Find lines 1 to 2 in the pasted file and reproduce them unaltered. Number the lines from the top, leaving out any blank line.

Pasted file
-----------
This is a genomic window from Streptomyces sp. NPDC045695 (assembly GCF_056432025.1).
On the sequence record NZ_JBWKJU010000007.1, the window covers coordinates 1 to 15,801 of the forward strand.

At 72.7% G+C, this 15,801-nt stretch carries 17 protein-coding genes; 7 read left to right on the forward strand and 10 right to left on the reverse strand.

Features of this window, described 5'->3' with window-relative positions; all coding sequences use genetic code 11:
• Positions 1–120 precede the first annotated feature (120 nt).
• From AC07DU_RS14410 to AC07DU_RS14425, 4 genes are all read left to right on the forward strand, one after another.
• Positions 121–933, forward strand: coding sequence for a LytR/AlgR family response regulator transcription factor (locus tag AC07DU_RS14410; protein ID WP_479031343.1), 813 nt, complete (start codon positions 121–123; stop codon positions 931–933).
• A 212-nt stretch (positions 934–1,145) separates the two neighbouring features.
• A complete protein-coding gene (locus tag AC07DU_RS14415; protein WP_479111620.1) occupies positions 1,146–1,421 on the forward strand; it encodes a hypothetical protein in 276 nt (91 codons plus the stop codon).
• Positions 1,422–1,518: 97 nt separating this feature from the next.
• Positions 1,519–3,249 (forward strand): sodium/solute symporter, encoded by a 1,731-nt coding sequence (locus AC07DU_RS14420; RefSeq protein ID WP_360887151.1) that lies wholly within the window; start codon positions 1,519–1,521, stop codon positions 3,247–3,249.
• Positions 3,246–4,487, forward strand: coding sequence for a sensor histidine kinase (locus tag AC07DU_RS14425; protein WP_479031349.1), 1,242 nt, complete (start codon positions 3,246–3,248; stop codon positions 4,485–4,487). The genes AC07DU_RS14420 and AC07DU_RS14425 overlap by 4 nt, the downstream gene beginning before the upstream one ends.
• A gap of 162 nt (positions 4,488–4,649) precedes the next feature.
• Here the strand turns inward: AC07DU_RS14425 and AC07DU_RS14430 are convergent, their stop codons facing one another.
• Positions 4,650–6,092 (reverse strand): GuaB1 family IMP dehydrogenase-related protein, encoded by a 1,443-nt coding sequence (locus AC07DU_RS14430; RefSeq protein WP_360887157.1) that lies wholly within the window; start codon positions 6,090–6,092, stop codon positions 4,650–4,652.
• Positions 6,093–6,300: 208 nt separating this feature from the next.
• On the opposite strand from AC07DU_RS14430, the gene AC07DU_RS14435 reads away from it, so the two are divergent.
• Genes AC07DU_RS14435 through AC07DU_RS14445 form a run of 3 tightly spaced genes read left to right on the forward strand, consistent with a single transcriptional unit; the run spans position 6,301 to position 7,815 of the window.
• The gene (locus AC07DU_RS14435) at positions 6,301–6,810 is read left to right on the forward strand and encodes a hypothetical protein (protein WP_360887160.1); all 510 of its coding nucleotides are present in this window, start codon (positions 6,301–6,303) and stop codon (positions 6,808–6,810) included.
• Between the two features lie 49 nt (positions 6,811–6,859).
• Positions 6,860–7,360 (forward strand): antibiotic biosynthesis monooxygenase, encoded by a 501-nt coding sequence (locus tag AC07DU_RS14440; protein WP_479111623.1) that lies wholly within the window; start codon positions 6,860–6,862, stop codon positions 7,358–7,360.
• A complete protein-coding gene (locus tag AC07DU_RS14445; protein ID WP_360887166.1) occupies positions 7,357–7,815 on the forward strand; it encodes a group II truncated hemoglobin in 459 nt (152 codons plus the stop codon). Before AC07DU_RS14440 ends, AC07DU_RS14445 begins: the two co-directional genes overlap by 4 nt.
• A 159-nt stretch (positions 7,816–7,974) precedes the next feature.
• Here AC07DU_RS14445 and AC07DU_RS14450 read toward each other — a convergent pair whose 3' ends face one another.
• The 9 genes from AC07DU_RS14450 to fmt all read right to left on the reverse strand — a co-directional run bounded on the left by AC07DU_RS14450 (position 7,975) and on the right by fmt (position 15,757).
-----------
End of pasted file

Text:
This is a genomic window from Streptomyces sp. NPDC045695 (assembly GCF_056432025.1).
On the sequence record NZ_JBWKJU010000007.1, the window covers coordinates 1 to 15,801 of the forward strand.